So on the first two discs, these are songs I had chosen for my solo work, where a lot of the rest are things that people asked me to do. With the tributes, it's like you're given a homework assignment, though you do have to get very involved. The "Jesse James" stuff already existed, and I was chosen to play a dramatic role, so to speak, and those two songs were designated for me. It's all part of the musical journey. A lot of it is about responding to other musicians and other ideas. I love the collaborative part -- even on your own records, you don't ever work in a vacuum.

A few of your collaborations with Gram Parsons come at the top of the first disc. What did you take from your work with Gram that stayed with you in the years that followed?

Well, there's a jarring difference from "Clocks" -- where I was really a Joan Baez/Joni Mitchell wannabe -- to the song that comes next (Parsons' version of the Louvin Brothers' "The Angels Rejoiced Last Night"). I had never played with a band before, or with a drummer. Singing with Gram really honed my voice, helped me to counteract the sweetness but still keep it in there. And not being at the center, in the spotlight, I think that helped me find my own solo voice -- of course, I would have had to find it after Gram died anyway.

But with Gram, I found that I loved playing with a band, that I loved that country music of the Louvin Brothers, loved singing harmony. But since I came to music as a folksinger, that was always still in me, too. It was almost like the big bang, when everything really started for me as a vocalist and as a stylist.

Were you aware at the time that it was such a transformative influence?

It's a very natural, very blessed thing -- you don't think about it, you just know that you've found the place in the world where you're supposed to be. You always carry those moments with you, those things that change you forever. And then as I went on to work with all these other amazing musicians, it was a very creative time. It built my confidence up, I learned to trust my instincts and learned how to make records. In that protective, creative environment, I was able to continue the process of becoming a singer. Remember, most of my work is as an interpreter; only recently have people taken me seriously as a songwriter, though I did write before on (1984's) "Ballad of Sally Rose" album.

Why didn't you explore your songwriting more actively earlier in your career?

There were always lots of songs out there that I wanted to sing, and there weren't many people covering those songs. I was one of the first to hear Rodney Crowell's songs, I heard Townes Van Zandt when he was still relatively unknown outside of a certain literary following. So I had these writers -- that was brand-new, incredible stuff, and it was like striking your own vein of gold.

Gram was among the first to explore connections between country music and rock and folk, and to break those barriers down a bit. How do you think the relationship between the genres seems at this point?

It's kind of an odd situation with -- I suppose they call it "Americana" now. I'm not saying that Gram is totally responsible for that music, but he was certainly right there, bringing those things together, before other people were. So now you have people like Gillian Welch and David Rawlings, Buddy Miller, Steve Earle, all mixed in with Townes and Guy (Clark), and you don't hear a lot of that influence on mainstream country radio. In fact, it was really because of the lack of interest in the "Cowgirl's Prayer" album, which was more traditional, that I felt I could go farther out in left field with "Wrecking Ball."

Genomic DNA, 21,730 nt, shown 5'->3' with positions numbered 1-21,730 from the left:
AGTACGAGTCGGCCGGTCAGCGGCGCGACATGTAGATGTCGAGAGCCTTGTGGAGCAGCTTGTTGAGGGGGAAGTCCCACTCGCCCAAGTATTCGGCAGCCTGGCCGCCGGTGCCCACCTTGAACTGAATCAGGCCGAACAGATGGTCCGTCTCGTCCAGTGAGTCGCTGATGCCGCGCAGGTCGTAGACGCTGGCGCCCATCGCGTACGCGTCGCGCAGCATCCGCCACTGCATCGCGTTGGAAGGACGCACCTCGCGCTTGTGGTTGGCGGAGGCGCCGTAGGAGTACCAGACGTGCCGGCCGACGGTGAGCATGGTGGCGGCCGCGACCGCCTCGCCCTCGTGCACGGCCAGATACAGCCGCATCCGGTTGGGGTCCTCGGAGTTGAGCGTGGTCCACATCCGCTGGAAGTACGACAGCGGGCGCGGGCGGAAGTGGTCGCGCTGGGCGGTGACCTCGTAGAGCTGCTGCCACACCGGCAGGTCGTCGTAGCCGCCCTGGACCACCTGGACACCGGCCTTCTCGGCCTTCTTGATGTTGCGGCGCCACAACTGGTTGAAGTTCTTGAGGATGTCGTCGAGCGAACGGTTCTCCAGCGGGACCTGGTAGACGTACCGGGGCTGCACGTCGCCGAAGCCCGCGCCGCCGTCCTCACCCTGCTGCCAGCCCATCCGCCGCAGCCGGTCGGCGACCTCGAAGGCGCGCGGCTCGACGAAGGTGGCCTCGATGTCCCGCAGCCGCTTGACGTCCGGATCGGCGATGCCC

Still, though, I think it's pretty healthy, with the Internet and satellite radio. You don't have to be on top 40 radio for people to hear you. "O Brother, Where Art Thou?" sold millions of copies and won all those Grammys, and it got hardly any airplay on country radio. But you have to be positive -- a lot of people who had never heard bluegrass bought that record and heard Ralph Stanley, which has to be a good thing, and then went deeper into it and discovered this incredibly rich vein of music, which you're not gonna hear unless you're listening to your local NPR station on Sunday morning. The point being that the music is actually available now -- before, you had to go find the Japanese imports!

Mainstream country radio is poorer for not playing this stuff, but I also understand the engine of top 40, and it's always going to be there. It's not new and it's not going to go away. And I think we're in a lot healthier situation because of these new formats, and even music that gets onto soundtracks. There's a much more expansive, well-educated, more open audience out there. You're not just gonna hear one kind of music on their iPods.

As "Songbird" makes clear, in recent years you've become known as much for your harmony singing and accompaniment as for your solo work. Do you have a different approach, a different plan of attack, whether you're singing for your own session or singing alongside someone else?

I don't approach it differently. Your voice is an instrument, and it needs to serve the song, to serve the project. You need to find the best way to get the emotional impact of the song across, and each song is different.

Musicians, at least the ones that I work with, are really pretty egoless about the music. People might have a hard time believing that, but it really is true. Like with the "Trio" record -- whoever sang the lead was whoever would sound best on that particular song, and we all thought the harmony was just as important as the lead.

So in that environment, it's easy. It's not, "Am I coming off well?", "Do I have enough time to do this?" It's really about sublimating yourself to the music, and that's the most important thing.